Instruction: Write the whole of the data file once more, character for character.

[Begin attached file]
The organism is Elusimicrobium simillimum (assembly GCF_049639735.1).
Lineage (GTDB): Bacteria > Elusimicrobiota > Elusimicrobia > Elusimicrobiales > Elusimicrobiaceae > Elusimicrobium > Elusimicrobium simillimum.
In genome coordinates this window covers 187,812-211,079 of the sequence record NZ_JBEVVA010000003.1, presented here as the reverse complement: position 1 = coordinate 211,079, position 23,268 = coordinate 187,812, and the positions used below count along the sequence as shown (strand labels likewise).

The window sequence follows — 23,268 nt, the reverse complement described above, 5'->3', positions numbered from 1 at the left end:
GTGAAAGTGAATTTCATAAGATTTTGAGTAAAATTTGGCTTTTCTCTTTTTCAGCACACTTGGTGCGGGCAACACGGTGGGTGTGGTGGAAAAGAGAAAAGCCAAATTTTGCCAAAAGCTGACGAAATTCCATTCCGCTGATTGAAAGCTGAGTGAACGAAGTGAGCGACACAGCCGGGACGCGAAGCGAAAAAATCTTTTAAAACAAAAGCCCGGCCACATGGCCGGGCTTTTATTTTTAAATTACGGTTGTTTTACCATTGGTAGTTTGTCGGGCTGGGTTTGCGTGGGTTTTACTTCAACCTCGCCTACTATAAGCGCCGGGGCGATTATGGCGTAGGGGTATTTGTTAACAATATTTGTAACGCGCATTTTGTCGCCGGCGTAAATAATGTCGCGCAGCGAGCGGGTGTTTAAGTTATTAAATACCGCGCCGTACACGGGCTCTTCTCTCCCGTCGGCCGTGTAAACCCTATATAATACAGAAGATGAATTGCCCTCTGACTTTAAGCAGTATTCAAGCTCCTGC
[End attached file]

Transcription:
The organism is Elusimicrobium simillimum (assembly GCF_049639735.1).
Lineage (GTDB): Bacteria > Elusimicrobiota > Elusimicrobia > Elusimicrobiales > Elusimicrobiaceae > Elusimicrobium > Elusimicrobium simillimum.
In genome coordinates this window covers 187,812-211,079 of the sequence record NZ_JBEVVA010000003.1, presented here as the reverse complement: position 1 = coordinate 211,079, position 23,268 = coordinate 187,812, and the positions used below count along the sequence as shown (strand labels likewise).

The window sequence follows — 23,268 nt, the reverse complement described above, 5'->3', positions numbered from 1 at the left end:
GTGAAAGTGAATTTCATAAGATTTTGAGTAAAATTTGGCTTTTCTCTTTTTCAGCACACTTGGTGCGGGCAACACGGTGGGTGTGGTGGAAAAGAGAAAAGCCAAATTTTGCCAAAAGCTGACGAAATTCCATTCCGCTGATTGAAAGCTGAGTGAACGAAGTGAGCGACACAGCCGGGACGCGAAGCGAAAAAATCTTTTAAAACAAAAGCCCGGCCACATGGCCGGGCTTTTATTTTTAAATTACGGTTGTTTTACCATTGGTAGTTTGTCGGGCTGGGTTTGCGTGGGTTTTACTTCAACCTCGCCTACTATAAGCGCCGGGGCGATTATGGCGTAGGGGTATTTGTTAACAATATTTGTAACGCGCATTTTGTCGCCGGCGTAAATAATGTCGCGCAGCGAGCGGGTGTTTAAGTTATTAAATACCGCGCCGTACACGGGCTCTTCTCTCCCGTCGGCCGTGTAAACCCTATATAATACAGAAGATGAATTGCCCTCTGACTTTAAGCAGTATTCAAGCTCCTGC